It is important to handle cut stems carefully to prevent damage and rapid decline. Bruising and breaking of flowers destroys their aesthetic and economic value, and wounded plant tissue increases the production of ethylene gas. Ethylene is a natural plant growth hormone that accelerates maturation of flowers and greatly shortens vase life. Stock is particularly sensitive to ethylene gas exposure. Treat stems with ethylene inhibitors such as 1-methylcyclopropene (1-MCP, trademark name EthylBloc) or silver thiosulfate (STS, marketed under the name AVB from Pokon & Chrysal) before storing or marketing. Condition overnight in very cold water.

Stock stems are best kept at 36–41°F. At these temperatures, they can be held up to 2 days without water, although immediate placement into water is recommended. Hold stock in the dark to avoid stem elongation. Prolonged refrigeration can result in loss of fragrance.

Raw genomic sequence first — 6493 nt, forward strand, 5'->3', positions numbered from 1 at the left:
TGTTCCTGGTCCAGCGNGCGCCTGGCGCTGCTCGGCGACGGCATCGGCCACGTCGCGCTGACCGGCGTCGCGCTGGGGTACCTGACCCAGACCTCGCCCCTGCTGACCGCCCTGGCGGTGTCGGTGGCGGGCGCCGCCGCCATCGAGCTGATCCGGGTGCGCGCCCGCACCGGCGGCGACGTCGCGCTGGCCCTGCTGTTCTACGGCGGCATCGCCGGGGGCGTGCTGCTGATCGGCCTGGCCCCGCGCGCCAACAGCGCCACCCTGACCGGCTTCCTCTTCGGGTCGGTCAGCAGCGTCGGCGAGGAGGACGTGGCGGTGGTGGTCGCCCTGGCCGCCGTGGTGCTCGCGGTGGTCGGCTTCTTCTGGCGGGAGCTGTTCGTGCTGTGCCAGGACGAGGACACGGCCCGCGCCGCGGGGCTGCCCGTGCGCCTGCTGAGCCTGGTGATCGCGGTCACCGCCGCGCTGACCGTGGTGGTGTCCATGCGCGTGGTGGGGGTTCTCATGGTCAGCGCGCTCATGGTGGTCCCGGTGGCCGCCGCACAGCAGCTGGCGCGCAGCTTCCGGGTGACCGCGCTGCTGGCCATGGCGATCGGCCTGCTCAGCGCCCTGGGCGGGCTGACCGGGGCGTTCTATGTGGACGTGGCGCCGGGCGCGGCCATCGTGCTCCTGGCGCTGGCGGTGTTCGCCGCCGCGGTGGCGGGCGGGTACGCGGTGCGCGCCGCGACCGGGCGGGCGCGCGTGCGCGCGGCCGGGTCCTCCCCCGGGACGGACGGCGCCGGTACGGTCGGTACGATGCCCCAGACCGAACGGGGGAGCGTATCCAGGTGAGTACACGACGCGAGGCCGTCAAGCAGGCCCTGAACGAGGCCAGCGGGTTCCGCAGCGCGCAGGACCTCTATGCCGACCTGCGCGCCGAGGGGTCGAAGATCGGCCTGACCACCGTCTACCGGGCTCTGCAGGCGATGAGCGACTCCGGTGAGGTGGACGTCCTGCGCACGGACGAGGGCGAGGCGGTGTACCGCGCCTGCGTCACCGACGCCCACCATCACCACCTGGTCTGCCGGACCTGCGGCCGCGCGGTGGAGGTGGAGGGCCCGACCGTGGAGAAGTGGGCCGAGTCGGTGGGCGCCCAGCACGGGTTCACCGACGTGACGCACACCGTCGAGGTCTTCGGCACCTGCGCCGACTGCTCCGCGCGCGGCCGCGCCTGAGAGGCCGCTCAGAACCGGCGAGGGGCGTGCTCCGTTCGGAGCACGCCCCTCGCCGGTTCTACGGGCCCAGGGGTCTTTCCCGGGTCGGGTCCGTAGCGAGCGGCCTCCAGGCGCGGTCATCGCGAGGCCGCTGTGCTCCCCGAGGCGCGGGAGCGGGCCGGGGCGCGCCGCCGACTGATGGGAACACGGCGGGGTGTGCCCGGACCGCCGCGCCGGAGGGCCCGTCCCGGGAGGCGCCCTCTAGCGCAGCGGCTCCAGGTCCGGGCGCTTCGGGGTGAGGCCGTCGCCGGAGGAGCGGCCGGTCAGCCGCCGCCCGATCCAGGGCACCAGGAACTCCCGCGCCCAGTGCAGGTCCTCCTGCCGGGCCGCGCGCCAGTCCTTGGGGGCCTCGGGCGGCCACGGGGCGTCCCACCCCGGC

Stock stems are very dense, making water penetration difficult and shortening vase life. If the thick, white, fibrous base remains, cut it away. Change the water and recut the ends frequently. Stems should be placed in water immediately. Vase life is typically 7–10 days.

Cultivar Recommendations

Iron Series

Katz Series (available in apricot, blue, pink, white, purple, rose pink, rose, and yellow from Johnny’s Selected Seeds)

Design Applications


Vase designs of stock can be effectively used in pairs, flanking an altar (Figure 2). An upright, footed vase lifts the design higher, making the design work well for a buffet setting. This design requires no specialized mechanics. First, remove any foliage that might be immersed in the vase water, but keep remaining leaves intact. Start by adding stems in a spiral pattern, allowing first placements to rest on the rim of the container. Continue the pattern, making sure no foliage falls below the water line. The design can be made on-site or in the studio.